St. Thomas African Episcopal Church
Backstory and Context
Absalom Jones, along with other black Methodists, formed the congregation after white leaders and members of St. George’s Methodist Church refused to end formal and informal discrimination. The black members of the church even performed an act of civil disobedience prior to forming their own church by staging a large walk-out during services. Jones proposed the independent church and took the lead.
Jones was born into slavery but was able to perform additional labor and purchase his freedom, a practice that was allowed but uncommon in the North and a few other parts of the United States in the 18th century. Jones and his life-long friend Richard Allen became leaders among the black members of St. George's Episcopal Church. The pair also helped the community during a devastating yellow fever epidemic and presented petitions calling for the abolition of slavery.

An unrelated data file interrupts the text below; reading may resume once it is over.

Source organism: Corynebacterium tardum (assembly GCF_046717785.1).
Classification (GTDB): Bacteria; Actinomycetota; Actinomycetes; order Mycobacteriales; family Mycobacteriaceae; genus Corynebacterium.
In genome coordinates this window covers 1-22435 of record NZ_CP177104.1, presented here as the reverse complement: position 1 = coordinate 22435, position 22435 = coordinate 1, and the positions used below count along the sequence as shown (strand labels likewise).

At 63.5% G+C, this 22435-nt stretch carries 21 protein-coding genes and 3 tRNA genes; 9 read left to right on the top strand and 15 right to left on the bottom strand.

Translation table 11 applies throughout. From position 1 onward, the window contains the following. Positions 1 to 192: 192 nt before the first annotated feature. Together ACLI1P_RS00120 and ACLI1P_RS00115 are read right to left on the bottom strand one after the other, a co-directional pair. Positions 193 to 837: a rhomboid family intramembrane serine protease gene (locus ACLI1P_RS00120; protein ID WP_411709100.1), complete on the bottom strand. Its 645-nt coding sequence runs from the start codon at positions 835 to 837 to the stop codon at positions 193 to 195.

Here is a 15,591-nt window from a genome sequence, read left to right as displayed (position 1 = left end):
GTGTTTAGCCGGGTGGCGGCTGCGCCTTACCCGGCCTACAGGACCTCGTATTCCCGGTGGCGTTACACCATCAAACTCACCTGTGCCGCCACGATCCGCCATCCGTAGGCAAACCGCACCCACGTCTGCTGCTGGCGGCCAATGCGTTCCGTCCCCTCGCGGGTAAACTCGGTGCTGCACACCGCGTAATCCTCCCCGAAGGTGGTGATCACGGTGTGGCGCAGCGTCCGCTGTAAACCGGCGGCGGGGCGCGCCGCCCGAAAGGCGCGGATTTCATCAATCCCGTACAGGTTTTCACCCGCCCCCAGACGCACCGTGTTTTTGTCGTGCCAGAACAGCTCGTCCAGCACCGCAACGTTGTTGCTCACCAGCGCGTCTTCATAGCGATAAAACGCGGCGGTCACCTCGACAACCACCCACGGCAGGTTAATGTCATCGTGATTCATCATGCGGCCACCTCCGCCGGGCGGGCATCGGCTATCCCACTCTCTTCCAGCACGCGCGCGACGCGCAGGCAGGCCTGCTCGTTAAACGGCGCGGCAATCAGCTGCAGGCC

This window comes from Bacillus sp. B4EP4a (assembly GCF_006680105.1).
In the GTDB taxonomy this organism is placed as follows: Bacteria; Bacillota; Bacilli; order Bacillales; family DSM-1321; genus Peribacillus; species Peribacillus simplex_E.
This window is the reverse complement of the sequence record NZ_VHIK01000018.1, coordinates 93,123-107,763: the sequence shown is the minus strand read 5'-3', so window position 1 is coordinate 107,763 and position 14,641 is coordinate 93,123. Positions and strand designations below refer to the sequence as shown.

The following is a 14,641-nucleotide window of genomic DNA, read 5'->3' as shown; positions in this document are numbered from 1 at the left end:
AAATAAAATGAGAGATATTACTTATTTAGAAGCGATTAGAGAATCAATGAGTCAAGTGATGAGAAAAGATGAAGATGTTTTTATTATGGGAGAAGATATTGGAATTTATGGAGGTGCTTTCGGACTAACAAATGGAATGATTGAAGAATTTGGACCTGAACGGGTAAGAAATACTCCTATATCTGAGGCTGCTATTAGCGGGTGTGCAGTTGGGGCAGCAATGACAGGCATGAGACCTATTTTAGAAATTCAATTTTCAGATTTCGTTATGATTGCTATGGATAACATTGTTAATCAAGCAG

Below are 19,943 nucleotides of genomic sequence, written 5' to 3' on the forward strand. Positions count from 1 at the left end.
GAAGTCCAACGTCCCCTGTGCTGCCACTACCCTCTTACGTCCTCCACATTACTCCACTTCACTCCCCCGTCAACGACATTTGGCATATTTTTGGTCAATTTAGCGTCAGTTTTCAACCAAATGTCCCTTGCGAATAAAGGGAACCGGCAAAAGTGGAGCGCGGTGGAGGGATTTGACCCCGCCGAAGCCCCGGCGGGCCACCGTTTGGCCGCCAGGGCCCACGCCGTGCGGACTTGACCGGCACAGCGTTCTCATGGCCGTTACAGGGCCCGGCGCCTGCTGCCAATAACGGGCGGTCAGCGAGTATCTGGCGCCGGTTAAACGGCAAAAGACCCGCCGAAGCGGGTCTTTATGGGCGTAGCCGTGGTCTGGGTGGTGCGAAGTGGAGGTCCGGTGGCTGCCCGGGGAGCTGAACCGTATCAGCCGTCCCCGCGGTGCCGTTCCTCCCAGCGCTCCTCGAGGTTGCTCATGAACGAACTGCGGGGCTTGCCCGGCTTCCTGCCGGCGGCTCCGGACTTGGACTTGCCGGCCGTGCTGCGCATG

Absalom was appointed the First Worshipful Master and the First Grand Master of the First African Grand Lodge of Pennsylvania. The Second Great Awakening influenced Allen and Jones to create their own church. The congregation's first building was at Fifth and Adelphi Street.
2. Hine, Darlene Clark, et al. The African-American Odyssey. Pearson, 2018.